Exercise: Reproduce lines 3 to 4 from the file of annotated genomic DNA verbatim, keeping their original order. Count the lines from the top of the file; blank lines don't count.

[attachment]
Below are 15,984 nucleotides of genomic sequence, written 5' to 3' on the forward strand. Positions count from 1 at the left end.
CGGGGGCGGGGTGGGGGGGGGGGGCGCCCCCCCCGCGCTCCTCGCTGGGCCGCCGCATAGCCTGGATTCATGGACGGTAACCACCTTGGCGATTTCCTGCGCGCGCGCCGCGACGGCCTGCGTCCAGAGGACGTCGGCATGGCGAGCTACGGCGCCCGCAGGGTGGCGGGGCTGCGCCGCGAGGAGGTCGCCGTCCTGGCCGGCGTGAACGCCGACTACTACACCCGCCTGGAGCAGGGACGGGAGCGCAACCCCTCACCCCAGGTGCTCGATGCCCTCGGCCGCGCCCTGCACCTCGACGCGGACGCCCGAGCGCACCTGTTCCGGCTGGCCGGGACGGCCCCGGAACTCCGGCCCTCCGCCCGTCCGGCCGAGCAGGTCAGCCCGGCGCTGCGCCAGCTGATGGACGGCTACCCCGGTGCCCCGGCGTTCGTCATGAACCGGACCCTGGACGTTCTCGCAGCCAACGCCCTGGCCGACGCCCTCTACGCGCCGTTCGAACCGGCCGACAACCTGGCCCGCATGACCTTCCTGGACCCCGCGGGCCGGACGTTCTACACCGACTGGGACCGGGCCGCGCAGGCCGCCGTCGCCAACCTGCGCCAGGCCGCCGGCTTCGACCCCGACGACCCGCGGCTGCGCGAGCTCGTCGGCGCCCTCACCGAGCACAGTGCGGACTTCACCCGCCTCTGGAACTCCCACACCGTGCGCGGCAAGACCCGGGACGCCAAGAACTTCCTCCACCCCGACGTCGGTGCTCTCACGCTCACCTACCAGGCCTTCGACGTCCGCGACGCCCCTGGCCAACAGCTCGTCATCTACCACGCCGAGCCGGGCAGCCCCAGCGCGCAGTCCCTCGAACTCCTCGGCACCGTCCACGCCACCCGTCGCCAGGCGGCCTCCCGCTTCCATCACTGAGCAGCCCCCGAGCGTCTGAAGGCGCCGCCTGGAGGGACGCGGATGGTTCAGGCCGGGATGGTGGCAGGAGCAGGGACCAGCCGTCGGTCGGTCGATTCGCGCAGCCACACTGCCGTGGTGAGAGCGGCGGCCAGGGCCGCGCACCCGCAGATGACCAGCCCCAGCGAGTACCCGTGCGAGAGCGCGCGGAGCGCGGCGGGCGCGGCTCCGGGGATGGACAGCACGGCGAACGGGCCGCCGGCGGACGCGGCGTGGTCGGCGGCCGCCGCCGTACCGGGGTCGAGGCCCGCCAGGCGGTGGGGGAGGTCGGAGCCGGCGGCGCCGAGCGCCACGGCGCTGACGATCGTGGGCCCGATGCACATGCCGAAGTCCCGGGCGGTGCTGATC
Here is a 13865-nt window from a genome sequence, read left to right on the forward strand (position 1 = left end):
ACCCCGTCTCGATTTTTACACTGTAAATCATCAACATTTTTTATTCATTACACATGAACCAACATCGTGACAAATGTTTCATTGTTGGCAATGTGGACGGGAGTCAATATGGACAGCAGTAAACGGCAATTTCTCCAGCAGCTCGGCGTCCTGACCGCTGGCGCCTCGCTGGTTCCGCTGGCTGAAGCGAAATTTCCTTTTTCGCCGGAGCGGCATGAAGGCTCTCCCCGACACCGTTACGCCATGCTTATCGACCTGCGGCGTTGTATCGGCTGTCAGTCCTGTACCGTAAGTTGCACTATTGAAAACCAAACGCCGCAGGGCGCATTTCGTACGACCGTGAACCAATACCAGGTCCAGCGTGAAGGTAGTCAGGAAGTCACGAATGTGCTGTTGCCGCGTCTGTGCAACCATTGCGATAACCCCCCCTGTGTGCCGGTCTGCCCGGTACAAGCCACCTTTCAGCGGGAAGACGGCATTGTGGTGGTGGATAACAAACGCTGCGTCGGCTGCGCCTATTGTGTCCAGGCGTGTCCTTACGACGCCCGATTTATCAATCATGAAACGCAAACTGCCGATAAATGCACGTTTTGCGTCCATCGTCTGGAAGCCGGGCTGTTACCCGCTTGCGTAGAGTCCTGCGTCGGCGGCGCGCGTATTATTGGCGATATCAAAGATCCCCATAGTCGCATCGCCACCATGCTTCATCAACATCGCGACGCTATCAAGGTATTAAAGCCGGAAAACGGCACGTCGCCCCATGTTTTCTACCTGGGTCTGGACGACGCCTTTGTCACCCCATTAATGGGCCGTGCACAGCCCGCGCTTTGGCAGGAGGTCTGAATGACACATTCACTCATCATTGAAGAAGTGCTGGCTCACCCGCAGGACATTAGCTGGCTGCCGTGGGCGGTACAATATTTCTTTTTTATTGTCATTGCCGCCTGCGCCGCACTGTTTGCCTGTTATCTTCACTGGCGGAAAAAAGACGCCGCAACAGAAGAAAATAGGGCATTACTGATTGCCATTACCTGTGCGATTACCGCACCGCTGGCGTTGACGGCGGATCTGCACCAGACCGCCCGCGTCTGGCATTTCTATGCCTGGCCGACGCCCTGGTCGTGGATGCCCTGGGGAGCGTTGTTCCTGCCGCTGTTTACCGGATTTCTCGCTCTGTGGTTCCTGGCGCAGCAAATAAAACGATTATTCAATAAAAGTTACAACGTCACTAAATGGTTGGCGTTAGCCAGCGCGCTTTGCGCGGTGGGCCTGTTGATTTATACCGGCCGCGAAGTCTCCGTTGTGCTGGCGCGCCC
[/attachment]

Here is a 13865-nt window from a genome sequence, read left to right on the forward strand (position 1 = left end):
ACCCCGTCTCGATTTTTACACTGTAAATCATCAACATTTTTTATTCATTACACATGAACCAACATCGTGACAAATGTTTCATTGTTGGCAATGTGGACGGGAGTCAATATGGACAGCAGTAAACGGCAATTTCTCCAGCAGCTCGGCGTCCTGACCGCTGGCGCCTCGCTGGTTCCGCTGGCTGAAGCGAAATTTCCTTTTTCGCCGGAGCGGCATGAAGGCTCTCCCCGACACCGTTACGCCATGCTTATCGACCTGCGGCGTTGTATCGGCTGTCAGTCCTGTACCGTAAGTTGCACTATTGAAAACCAAACGCCGCAGGGCGCATTTCGTACGACCGTGAACCAATACCAGGTCCAGCGTGAAGGTAGTCAGGAAGTCACGAATGTGCTGTTGCCGCGTCTGTGCAACCATTGCGATAACCCCCCCTGTGTGCCGGTCTGCCCGGTACAAGCCACCTTTCAGCGGGAAGACGGCATTGTGGTGGTGGATAACAAACGCTGCGTCGGCTGCGCCTATTGTGTCCAGGCGTGTCCTTACGACGCCCGATTTATCAATCATGAAACGCAAACTGCCGATAAATGCACGTTTTGCGTCCATCGTCTGGAAGCCGGGCTGTTACCCGCTTGCGTAGAGTCCTGCGTCGGCGGCGCGCGTATTATTGGCGATATCAAAGATCCCCATAGTCGCATCGCCACCATGCTTCATCAACATCGCGACGCTATCAAGGTATTAAAGCCGGAAAACGGCACGTCGCCCCATGTTTTCTACCTGGGTCTGGACGACGCCTTTGTCACCCCATTAATGGGCCGTGCACAGCCCGCGCTTTGGCAGGAGGTCTGAATGACACATTCACTCATCATTGAAGAAGTGCTGGCTCACCCGCAGGACATTAGCTGGCTGCCGTGGGCGGTACAATATTTCTTTTTTATTGTCATTGCCGCCTGCGCCGCACTGTTTGCCTGTTATCTTCACTGGCGGAAAAAAGACGCCGCAACAGAAGAAAATAGGGCATTACTGATTGCCATTACCTGTGCGATTACCGCACCGCTGGCGTTGACGGCGGATCTGCACCAGACCGCCCGCGTCTGGCATTTCTATGCCTGGCCGACGCCCTGGTCGTGGATGCCCTGGGGAGCGTTGTTCCTGCCGCTGTTTACCGGATTTCTCGCTCTGTGGTTCCTGGCGCAGCAAATAAAACGATTATTCAATAAAAGTTACAACGTCACTAAATGGTTGGCGTTAGCCAGCGCGCTTTGCGCGGTGGGCCTGTTGATTTATACCGGCCGCGAAGTCTCCGTTGTGCTGGCGCGCCC